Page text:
As the CTBT awaited its entry into force, the CTBT Organization continued to expand its nuclear test detection and monitoring capabilities. Today, it provides a sophisticated apparatus to reliably detect a nuclear test anywhere in the world with its International Monitoring System (IMS); and the norm of non-testing has strengthened over the years with North Korea’s sporadic nuclear tests being the only exception. It can be argued that the biggest challenge to CTBT, today, is not its non-entry into force but Russian de-ratification.
Even though Russia has clarified that it doesn’t intend to resume nuclear testing unless the US does, the issue of resumption of nuclear testing has been talked about for some time now – starting with Trump Administrations’ consideration of resuming nuclear tests. Previously, reports from the US State Department’s Bureau of Arms Control, Verification and Compliance raised concerns over Russian and Chinese compliance with their CTBT obligations and another reason was considered to pressure China into engaging with the idea of trilateral arms control with the US and Russia.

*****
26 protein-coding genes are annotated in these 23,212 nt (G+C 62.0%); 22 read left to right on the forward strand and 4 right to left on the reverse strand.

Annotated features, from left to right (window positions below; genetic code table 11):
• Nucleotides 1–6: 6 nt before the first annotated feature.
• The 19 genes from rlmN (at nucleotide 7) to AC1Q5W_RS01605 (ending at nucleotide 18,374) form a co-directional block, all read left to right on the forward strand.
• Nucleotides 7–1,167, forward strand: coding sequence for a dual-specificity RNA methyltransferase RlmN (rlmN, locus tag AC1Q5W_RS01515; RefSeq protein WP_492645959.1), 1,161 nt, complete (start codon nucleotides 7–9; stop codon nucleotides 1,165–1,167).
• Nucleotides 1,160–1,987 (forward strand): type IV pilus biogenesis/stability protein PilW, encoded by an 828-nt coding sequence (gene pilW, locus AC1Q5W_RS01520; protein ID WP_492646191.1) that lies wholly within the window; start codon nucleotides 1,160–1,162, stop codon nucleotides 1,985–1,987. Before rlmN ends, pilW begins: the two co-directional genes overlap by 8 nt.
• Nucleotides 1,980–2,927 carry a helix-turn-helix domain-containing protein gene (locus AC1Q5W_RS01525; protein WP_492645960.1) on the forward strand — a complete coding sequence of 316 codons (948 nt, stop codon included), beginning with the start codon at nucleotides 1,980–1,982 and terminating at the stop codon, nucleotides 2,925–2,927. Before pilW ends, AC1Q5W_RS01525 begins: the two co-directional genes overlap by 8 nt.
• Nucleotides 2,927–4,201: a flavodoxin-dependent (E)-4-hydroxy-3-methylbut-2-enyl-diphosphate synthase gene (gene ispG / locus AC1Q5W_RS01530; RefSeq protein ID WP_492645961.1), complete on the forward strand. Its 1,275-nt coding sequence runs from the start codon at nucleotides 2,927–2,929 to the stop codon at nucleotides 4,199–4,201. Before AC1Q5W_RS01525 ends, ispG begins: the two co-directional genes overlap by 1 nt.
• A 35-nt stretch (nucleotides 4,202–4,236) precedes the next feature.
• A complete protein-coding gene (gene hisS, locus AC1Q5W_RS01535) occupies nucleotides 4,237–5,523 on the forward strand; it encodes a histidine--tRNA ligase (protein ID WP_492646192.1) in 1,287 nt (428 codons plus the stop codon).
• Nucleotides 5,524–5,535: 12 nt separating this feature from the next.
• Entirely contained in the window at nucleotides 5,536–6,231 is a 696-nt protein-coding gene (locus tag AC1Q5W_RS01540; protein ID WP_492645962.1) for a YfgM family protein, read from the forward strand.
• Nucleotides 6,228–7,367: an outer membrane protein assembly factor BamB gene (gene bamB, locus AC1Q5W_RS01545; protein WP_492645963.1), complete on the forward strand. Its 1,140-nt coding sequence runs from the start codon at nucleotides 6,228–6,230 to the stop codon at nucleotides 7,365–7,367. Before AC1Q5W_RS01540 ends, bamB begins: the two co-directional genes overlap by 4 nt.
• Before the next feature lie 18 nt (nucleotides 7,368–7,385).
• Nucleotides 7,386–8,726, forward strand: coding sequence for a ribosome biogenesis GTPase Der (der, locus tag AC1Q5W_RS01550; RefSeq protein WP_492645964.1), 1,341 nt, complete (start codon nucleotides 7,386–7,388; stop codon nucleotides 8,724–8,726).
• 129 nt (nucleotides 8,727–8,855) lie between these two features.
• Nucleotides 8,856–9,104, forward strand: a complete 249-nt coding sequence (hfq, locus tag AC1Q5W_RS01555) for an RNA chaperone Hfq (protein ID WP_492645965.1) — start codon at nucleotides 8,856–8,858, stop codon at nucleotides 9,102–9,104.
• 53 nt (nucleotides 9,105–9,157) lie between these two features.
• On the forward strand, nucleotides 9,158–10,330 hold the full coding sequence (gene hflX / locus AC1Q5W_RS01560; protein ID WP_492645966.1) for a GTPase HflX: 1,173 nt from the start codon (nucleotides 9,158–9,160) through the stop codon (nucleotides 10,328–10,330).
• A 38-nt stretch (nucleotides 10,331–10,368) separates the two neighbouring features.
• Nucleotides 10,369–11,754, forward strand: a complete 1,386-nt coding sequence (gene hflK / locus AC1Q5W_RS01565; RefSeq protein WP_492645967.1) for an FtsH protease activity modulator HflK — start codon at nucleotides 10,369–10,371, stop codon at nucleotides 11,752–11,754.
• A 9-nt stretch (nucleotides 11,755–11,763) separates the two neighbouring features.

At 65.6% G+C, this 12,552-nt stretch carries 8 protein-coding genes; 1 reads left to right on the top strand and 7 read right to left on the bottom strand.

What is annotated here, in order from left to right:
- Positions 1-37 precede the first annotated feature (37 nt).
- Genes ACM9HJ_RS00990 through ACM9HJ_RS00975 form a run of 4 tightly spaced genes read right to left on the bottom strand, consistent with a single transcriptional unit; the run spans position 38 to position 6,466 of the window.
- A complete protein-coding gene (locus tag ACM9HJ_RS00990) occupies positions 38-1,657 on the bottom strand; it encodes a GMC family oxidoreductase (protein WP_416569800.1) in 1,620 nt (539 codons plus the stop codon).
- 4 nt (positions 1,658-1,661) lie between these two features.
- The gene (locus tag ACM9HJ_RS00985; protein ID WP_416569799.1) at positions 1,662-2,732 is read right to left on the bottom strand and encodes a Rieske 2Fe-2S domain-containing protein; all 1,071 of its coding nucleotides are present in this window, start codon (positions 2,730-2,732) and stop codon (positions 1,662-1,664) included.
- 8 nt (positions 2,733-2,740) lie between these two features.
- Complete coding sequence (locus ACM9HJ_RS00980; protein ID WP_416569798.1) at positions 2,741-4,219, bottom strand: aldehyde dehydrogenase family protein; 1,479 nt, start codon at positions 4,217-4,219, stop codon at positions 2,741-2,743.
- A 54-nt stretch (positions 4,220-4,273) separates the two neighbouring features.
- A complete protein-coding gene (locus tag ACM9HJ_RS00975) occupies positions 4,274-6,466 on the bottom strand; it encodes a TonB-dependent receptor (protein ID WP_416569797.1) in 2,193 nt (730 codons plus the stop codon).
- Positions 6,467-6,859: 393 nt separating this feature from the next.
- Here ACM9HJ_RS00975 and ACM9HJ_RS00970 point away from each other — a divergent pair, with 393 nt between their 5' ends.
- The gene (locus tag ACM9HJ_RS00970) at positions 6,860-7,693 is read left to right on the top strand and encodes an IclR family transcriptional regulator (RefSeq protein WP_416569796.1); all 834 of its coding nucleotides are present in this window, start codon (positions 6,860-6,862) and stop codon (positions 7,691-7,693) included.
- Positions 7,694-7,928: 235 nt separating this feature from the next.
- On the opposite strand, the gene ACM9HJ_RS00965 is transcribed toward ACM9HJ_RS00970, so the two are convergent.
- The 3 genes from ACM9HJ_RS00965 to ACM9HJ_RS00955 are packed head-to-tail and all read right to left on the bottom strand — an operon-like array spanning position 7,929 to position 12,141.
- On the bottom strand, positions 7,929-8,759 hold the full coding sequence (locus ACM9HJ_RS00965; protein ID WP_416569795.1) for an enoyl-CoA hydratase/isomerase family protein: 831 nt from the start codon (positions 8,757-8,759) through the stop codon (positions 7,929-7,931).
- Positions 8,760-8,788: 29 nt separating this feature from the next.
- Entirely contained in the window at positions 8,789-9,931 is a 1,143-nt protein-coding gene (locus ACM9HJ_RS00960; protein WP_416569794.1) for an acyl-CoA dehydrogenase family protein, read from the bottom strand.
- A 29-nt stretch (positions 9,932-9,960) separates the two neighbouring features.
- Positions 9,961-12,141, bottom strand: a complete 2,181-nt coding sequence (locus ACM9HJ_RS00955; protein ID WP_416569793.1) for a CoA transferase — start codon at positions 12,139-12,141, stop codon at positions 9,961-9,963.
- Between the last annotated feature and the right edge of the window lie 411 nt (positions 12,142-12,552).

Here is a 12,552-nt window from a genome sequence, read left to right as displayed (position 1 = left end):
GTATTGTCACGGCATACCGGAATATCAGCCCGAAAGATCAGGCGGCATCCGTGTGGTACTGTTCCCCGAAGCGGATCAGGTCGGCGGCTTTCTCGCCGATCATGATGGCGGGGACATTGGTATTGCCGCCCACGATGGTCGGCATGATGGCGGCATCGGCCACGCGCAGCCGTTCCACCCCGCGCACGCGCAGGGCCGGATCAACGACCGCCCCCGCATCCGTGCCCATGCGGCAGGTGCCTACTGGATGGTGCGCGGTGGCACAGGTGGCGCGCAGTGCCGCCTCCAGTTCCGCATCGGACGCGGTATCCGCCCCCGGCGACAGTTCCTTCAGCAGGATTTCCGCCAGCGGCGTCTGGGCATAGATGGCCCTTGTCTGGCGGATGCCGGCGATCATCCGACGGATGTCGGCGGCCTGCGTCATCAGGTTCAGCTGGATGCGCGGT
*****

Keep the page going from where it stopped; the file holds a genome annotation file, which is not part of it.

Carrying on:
According to CNN, satellite imagery analysed by Jeffery Lewis indicates recent expansions at three nuclear test sites. While they found no evidence of imminent nuclear test preparations, Lewis observed that, ‘There are really a lot of hints that we’re seeing that suggest Russia, China and the United States might resume nuclear testing.’ If these states move towards resumption of nuclear testing, others are likely to follow. Ashley Tellis believes that, ‘India may be compelled to test again, and when it does, it’s in US interest to avoid penalising it.’ If India exploits this opportunity, it is difficult to assume that Pakistan will not respond to such aggressive actions that can potentially undermine its nuclear deterrence.
A renewed arms race seems to be on the horizon. While previously it featured the US and Russia in the lead, it seems that others would be enthusiastic to follow this time around. Once this taboo against nuclear testing is breached, it is likely to have consequences for other aspects of the nuclear non-proliferation regime following the collapse of bilateral US-Russian arms control arrangement and this time it could take a more multilateral form. Ideally, these two states who have led various arms control and non-proliferation initiatives, need to recognise that their actions could undermine decades of investment in terms of political capital, technological infrastructure and generating a broad consensus on this critical issue among an otherwise divided international community. There are still two more steps before this de-ratification takes effect (the law will now go to the upper house, and then to Putin for signing); leaving time for all sides to weigh relative costs and benefits.
Sameer Ali Khan is a Senior Research Associate at the Centre for Aerospace & Security Studies (CASS), Islamabad, Pakistan. He can be reached at firstname.lastname@example.org